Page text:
We must reject boat turnbacks

July 10, 2015
Welcome to Australia national director and Labor left delegate to the ALP national conference, Brad Chilcott, made a public call

Earlier this year it looked as if Labor4Refugees’ amendments to the Labor Party’s platform that specifically reject boat turnbacks might win enough votes from the ALP left and the Catholic right to get through at the ALP national conference in late July.

However, the Labor leadership is committed to a policy of deterring asylum seekers and is working to prevent any policy change at the conference.

Immigration spokesperson Richard Marles did the rounds of national union leaders a couple of months ago to try to secure their agreement not to support Labor4Refugees’ amendments. On the ABC's Q&A on July 6, Marles tied himself in knots defending Labor’s support for the Liberal Party's Border Force legislation, which makes it illegal for health workers to report abuse in detention centres.

In June, the Labor leadership received a boost to their position of deterring asylum seekers when Welcome to Australia national director and Labor left delegate to the ALP national conference, Brad Chilcott, made a public call for the refugee movement to support boat turnbacks.

In response to criticism about his position, Chilcott emailed Welcome to Australia members on July 3: “It is clear that neither major political party will allow the re-opening of the boat journey from Java to Christmas Island … History, polling and other research show us that the public will not tolerate the perception of uncontrolled borders.”

Chilcott argues for a “humane” version of Operation Sovereign Borders. His advocacy of boat turnbacks has been very useful for the ALP leadership but his position may also have been influenced by his decision to stand for ALP preselection for the next election.

Chilcott is using the demoralisation among some refugee supporters to persuade them to acquiesce to boat turnbacks by dressing it up as a positive. But there are some facts that Chilcott has to ignore in order to make his arguments.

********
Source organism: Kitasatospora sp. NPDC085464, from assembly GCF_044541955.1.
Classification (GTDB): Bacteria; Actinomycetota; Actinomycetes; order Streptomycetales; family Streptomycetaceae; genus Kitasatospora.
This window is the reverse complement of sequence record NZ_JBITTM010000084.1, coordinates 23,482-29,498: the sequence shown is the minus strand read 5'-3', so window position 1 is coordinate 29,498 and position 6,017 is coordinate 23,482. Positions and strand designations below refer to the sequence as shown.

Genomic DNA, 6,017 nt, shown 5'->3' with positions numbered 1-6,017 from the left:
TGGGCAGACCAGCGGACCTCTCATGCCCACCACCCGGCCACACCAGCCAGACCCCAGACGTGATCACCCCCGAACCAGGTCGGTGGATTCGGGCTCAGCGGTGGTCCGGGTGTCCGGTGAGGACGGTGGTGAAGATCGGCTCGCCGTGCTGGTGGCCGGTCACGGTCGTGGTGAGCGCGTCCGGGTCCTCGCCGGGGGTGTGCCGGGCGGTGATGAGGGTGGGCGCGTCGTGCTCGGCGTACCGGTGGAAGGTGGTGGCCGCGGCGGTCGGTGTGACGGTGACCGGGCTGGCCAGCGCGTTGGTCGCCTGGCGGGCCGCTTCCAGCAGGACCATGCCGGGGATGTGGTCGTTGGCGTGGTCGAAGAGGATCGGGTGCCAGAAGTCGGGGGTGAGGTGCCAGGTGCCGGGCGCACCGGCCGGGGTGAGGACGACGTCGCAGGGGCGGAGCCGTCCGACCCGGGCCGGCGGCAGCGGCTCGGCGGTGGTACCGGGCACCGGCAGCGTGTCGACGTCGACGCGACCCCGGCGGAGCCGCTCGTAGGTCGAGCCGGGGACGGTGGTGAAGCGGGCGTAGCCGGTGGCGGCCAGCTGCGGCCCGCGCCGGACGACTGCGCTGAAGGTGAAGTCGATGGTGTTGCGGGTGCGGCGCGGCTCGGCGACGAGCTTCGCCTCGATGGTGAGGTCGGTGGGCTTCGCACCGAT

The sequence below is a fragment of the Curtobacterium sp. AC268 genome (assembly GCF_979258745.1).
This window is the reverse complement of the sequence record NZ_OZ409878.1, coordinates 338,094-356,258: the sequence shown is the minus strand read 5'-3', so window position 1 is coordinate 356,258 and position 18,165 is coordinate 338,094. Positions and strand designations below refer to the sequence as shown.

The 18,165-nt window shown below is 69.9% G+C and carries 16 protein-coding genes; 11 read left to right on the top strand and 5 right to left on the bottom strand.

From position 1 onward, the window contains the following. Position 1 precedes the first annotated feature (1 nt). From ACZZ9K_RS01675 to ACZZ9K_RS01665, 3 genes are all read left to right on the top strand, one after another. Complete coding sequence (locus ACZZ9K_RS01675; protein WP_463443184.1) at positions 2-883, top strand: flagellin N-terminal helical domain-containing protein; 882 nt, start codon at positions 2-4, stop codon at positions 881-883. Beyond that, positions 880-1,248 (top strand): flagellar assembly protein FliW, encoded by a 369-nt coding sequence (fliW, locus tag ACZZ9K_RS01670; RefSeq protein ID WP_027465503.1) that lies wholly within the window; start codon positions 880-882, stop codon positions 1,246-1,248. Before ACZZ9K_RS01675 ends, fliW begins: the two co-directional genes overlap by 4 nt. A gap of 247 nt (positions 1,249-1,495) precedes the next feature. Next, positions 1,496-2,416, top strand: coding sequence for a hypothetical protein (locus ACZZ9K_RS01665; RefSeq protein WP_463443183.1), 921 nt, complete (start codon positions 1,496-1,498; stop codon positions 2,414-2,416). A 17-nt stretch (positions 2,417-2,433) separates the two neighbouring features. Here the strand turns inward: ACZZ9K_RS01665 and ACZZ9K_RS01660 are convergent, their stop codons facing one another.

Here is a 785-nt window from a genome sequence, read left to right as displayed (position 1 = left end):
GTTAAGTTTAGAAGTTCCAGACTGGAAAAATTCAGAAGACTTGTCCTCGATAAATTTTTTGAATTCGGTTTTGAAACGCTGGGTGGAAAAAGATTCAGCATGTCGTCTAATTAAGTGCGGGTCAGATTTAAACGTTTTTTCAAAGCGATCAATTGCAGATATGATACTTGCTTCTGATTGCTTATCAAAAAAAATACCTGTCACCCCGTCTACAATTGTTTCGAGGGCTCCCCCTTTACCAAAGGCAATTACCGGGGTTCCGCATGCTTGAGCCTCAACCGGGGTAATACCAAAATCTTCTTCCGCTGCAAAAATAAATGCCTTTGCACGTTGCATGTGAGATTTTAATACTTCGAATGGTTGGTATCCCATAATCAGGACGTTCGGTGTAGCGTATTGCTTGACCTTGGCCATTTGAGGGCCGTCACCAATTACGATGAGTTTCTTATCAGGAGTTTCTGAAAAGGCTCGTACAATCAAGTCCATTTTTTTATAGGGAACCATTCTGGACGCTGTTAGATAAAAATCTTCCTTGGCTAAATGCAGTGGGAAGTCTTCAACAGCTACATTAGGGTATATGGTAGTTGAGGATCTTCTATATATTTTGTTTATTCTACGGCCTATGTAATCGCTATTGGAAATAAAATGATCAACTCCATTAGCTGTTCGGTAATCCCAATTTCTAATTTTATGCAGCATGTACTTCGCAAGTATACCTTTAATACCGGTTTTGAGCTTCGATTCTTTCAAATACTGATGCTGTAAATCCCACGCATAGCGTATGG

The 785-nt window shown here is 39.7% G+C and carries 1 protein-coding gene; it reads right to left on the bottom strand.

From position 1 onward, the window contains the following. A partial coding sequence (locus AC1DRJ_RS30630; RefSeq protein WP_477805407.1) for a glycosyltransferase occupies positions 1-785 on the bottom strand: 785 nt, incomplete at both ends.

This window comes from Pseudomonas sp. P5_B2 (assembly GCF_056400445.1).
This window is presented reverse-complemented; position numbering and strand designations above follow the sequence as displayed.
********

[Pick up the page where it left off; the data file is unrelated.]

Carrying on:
What about the safety of asylum seekers on boats that have been turned back to Indonesia? At least one boatload of asylum seekers has sunk. The secrecy of the operations means that we do not know the fate of other asylum seekers whose boats have been turned back.

What about the federal government paying people smugglers to take asylum seekers back to Indonesia? Doesn't that make Australia a human trafficker?

What about the fate of asylum seekers who are forced to live in Indonesia, where they have no right to work, for an extended period of time? What about asylum seekers who are prevented from leaving Sri Lanka, which still tortures Tamils and human rights activists?

What about other countries copying the Australian government's stance? Recently the Thai, Malaysian and Indonesian governments turned back the boats of thousands of dehydrated and starving Rohingya asylum seekers from Burma. Hundreds died because no country would allow them onshore.

Turning boats back hasn't stopped the boats. It has just stopped boats arriving in Australia. Asylum seekers are being left to die elsewhere — just not near Australia.

Chilcott argues that the boat turnback position is inevitable because public opinion won't accept anything else. But there is nothing inevitable about it. The ALP introduced and maintained the White Australia policy for decades, only abandoning it when public opinion had changed as a result of anti-racism campaigning. Public opinion and policies do change.

Chilcott implies that the ALP has to adopt boat turnbacks to reflect public opposition to asylum seekers. He neatly sidesteps the fact that it is the Liberal and Labor parties that have demonised asylum seekers and created negative public opinion.

Public opinion can change about refugees. Under the Howard government, the number of people who thought asylum boats should be allowed to land rose from 47% in 2001 to 61% in 2004.

Chilcott argues that boat turnbacks can be humane when coupled with regional processing centres in Indonesia and that Australian and other countries could resettle refugees from these centres. But Australia can already resettle refugees from Indonesia yet takes very few.

Boat turnbacks don't solve anything. If the Australian government were genuine about saving the lives of asylum seekers at sea, they would rescue asylum seeker boats when they are in distress and increase the number of refugees that are resettled in Australia from Indonesia.

We need an Australian solution: end mandatory detention and process asylum seekers' claims while they are living in the community; end offshore processing; rescue asylum seekers and refugees at sea; and allow asylum seeker boats to land. And end Australia's support for the wars and dictatorial regimes that force people from their homes and turn people into asylum seekers.

[Sue Bolton is a Socialist Alliance member and City of Moreland councillor.]

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